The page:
Russian Sporting Ban That’s Really A Let Off

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Written By Farid Shojaei

The World Anti-Doping Agency is seemingly a watchdog with a fearsome bark but no real teeth after the small print of the ban on Russian athletes competing on the global stage is digested.

Russia was warned that a complete ban on hosting or taking part in international competition was likely – but the watered down version delivered this week is riddled with ifs, buts and loopholes.

To recap, Russia was caught diddling doping tests across a range of major sports and instead of admitting the truth, tried to dispose of the evidence.

WADA duly investigated and decided that Russia cannot participate in international sporting events for four years.

That means no Russian team, flag or anthem be in sight or hearing at the Olympics, Paralympics or World Championships.

Benefit of doubt for cheating

But the ban isn’t really that strict.

Any Russian athlete who can demonstrate they are clean of drug enhanced performances can take part in international competition as neutrals, however how neutrals will compete in team sports is unclear.

A similar ban applied at the South Korea Winter Olympics. Then, 168 Russians took part as neutrals and took home 17 medals.

And some events are not covered –  like soccer’s Euro 2020, qualifying matches for the World Cup and the Russian Formula 1 Grand Prix.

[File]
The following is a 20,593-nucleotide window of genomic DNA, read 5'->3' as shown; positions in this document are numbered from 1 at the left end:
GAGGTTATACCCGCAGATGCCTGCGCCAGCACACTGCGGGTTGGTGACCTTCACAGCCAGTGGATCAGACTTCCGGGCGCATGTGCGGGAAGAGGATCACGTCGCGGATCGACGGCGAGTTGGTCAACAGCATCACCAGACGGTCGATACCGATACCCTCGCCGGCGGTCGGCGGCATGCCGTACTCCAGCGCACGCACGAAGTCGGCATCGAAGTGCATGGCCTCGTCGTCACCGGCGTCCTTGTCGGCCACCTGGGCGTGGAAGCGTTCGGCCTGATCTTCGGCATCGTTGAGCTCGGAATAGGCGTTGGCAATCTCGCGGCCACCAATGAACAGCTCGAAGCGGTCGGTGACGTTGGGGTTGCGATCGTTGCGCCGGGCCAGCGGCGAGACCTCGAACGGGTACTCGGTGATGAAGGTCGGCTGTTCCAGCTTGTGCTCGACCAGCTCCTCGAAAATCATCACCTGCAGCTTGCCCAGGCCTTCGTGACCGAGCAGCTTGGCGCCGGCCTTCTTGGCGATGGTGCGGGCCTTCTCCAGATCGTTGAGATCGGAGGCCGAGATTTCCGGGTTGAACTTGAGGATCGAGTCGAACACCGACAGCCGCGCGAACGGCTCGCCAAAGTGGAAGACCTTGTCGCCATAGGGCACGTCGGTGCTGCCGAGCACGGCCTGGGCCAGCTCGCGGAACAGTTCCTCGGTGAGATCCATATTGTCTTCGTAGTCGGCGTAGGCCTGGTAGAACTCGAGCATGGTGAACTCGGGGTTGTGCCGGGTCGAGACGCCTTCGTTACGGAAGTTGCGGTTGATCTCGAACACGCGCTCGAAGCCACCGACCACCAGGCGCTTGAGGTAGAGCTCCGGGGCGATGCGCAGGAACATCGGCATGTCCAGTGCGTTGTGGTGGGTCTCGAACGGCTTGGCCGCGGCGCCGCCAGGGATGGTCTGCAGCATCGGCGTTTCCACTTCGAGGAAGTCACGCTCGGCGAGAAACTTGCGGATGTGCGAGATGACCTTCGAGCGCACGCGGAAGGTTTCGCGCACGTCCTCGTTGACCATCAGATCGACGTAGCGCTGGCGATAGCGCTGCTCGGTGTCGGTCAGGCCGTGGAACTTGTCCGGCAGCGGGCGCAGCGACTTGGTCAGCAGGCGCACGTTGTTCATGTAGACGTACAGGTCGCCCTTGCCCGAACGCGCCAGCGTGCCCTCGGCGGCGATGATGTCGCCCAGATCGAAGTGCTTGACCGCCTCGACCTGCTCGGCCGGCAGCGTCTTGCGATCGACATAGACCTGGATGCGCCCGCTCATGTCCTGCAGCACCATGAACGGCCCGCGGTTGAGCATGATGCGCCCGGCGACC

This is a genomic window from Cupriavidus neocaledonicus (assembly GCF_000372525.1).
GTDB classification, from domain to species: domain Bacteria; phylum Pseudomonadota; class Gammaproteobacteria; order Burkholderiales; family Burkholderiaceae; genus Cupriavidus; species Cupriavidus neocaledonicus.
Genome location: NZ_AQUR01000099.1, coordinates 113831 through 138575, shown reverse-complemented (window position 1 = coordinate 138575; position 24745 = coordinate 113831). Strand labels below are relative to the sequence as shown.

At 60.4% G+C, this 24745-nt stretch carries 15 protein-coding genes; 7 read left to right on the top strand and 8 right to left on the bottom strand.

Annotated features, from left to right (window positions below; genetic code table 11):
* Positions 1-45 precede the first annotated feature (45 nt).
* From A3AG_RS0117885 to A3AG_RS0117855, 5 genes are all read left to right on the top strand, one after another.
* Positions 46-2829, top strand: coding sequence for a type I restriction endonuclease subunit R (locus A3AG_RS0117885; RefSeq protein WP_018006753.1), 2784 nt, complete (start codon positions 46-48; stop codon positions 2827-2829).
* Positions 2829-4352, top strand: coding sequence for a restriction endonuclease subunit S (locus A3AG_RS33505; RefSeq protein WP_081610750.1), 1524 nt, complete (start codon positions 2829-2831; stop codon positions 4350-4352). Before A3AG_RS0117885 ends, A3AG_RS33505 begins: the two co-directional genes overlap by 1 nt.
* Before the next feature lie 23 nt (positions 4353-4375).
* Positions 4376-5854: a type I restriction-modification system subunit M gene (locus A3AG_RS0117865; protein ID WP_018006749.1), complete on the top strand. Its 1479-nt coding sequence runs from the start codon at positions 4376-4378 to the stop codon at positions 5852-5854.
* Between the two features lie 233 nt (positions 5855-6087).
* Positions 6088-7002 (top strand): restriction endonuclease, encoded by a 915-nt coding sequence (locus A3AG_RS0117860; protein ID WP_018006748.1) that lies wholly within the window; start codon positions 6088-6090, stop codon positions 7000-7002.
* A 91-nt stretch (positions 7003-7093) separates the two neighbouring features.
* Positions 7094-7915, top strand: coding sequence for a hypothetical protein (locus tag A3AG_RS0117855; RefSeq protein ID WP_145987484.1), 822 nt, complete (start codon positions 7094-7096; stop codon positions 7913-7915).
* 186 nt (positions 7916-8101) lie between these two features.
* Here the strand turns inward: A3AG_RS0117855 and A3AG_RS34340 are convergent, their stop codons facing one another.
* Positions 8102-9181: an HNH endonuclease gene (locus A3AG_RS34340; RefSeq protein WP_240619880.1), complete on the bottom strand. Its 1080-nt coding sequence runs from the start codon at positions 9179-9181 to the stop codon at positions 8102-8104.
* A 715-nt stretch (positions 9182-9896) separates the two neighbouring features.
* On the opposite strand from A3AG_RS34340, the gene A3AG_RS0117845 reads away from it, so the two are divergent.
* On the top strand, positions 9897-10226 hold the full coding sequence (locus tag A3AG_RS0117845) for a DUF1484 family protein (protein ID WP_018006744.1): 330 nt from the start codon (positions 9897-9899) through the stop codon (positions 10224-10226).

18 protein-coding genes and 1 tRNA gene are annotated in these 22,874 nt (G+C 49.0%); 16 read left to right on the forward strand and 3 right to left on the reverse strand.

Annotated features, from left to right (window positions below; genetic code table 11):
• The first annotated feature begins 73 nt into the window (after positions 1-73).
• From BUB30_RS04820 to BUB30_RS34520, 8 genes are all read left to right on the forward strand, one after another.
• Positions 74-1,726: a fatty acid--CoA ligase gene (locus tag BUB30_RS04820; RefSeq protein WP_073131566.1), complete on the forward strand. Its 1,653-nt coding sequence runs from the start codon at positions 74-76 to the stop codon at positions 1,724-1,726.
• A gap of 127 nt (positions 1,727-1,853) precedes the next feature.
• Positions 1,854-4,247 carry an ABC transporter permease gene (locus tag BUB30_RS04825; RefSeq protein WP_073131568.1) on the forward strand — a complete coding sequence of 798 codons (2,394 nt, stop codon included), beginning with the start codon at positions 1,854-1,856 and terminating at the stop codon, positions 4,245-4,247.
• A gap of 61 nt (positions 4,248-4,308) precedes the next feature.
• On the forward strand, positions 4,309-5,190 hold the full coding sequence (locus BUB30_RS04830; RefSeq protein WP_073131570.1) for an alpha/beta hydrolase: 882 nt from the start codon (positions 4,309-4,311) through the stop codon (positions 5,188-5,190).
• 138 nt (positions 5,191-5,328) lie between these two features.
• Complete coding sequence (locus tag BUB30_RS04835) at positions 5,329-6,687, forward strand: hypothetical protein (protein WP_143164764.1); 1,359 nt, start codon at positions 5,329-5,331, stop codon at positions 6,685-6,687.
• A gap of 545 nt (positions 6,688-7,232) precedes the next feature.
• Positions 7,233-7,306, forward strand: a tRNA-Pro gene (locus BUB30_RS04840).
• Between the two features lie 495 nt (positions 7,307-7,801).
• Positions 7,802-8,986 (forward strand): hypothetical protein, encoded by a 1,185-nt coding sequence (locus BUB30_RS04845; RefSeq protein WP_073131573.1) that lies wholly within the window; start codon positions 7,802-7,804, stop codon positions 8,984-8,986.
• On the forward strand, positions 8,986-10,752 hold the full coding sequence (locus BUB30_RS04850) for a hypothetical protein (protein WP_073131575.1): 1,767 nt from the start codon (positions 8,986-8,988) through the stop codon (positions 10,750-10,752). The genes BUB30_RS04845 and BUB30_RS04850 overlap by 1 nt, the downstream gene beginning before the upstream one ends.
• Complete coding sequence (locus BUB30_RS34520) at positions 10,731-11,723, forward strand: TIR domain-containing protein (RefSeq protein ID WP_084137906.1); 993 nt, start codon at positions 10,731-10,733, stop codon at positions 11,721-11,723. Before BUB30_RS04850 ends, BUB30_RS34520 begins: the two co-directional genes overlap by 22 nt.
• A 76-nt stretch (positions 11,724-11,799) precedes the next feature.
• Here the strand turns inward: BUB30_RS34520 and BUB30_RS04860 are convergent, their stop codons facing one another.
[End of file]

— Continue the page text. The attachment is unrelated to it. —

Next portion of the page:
Russia, of course, denies culpability and intends to appeal.

Once again Russia gains the benefit of the doubt for cheating.

Not fair on unenhanced athletes

WADA has recently won the power to impose the ban, but cannot consider how the Moscow anti-doping lab handled cases, only how the data was manipulated after the power came into force.

The judges want to be seen to be fair to Russia and to young Russian athletes who were not implicated in the doping scandal and were not on the international scene when the offences took place.

But they seem to forget showing the same fairness to athletes who were cheated out of their chances to take home medals or achieve records with unenhanced performances.

Some have waited more than a decade for the cheats to be exposed and their medals awarded to genuine competitors.